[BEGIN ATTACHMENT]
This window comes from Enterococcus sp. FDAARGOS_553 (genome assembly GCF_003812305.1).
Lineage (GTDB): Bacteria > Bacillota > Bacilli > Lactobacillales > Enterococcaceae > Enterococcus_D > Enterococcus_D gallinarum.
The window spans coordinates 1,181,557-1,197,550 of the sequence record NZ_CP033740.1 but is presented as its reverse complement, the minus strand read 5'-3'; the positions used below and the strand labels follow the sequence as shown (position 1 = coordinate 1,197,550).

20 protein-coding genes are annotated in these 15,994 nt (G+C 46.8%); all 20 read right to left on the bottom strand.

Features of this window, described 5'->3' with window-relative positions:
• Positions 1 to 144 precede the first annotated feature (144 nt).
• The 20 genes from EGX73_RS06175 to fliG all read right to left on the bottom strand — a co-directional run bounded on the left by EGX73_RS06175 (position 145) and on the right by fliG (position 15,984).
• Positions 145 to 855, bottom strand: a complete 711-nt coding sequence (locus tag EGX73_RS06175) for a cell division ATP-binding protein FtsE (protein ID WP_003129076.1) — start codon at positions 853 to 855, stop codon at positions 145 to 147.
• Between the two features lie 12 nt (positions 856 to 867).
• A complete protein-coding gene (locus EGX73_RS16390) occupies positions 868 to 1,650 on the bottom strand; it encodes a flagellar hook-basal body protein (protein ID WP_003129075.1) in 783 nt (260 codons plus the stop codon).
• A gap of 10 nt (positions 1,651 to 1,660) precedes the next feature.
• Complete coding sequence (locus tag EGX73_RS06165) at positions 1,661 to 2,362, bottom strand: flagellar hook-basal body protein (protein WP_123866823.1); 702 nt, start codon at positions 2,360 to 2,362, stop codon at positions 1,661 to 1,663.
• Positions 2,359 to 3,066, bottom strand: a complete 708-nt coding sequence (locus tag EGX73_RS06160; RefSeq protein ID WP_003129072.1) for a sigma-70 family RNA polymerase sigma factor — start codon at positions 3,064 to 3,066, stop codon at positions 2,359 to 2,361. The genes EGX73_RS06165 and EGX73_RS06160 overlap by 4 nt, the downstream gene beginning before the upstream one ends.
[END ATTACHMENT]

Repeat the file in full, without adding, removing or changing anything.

This window comes from Enterococcus sp. FDAARGOS_553 (genome assembly GCF_003812305.1).
Lineage (GTDB): Bacteria > Bacillota > Bacilli > Lactobacillales > Enterococcaceae > Enterococcus_D > Enterococcus_D gallinarum.
The window spans coordinates 1,181,557-1,197,550 of the sequence record NZ_CP033740.1 but is presented as its reverse complement, the minus strand read 5'-3'; the positions used below and the strand labels follow the sequence as shown (position 1 = coordinate 1,197,550).

20 protein-coding genes are annotated in these 15,994 nt (G+C 46.8%); all 20 read right to left on the bottom strand.

Features of this window, described 5'->3' with window-relative positions:
• Positions 1 to 144 precede the first annotated feature (144 nt).
• The 20 genes from EGX73_RS06175 to fliG all read right to left on the bottom strand — a co-directional run bounded on the left by EGX73_RS06175 (position 145) and on the right by fliG (position 15,984).
• Positions 145 to 855, bottom strand: a complete 711-nt coding sequence (locus tag EGX73_RS06175) for a cell division ATP-binding protein FtsE (protein ID WP_003129076.1) — start codon at positions 853 to 855, stop codon at positions 145 to 147.
• Between the two features lie 12 nt (positions 856 to 867).
• A complete protein-coding gene (locus EGX73_RS16390) occupies positions 868 to 1,650 on the bottom strand; it encodes a flagellar hook-basal body protein (protein ID WP_003129075.1) in 783 nt (260 codons plus the stop codon).
• A gap of 10 nt (positions 1,651 to 1,660) precedes the next feature.
• Complete coding sequence (locus tag EGX73_RS06165) at positions 1,661 to 2,362, bottom strand: flagellar hook-basal body protein (protein WP_123866823.1); 702 nt, start codon at positions 2,360 to 2,362, stop codon at positions 1,661 to 1,663.
• Positions 2,359 to 3,066, bottom strand: a complete 708-nt coding sequence (locus tag EGX73_RS06160; RefSeq protein ID WP_003129072.1) for a sigma-70 family RNA polymerase sigma factor — start codon at positions 3,064 to 3,066, stop codon at positions 2,359 to 2,361. The genes EGX73_RS06165 and EGX73_RS06160 overlap by 4 nt, the downstream gene beginning before the upstream one ends.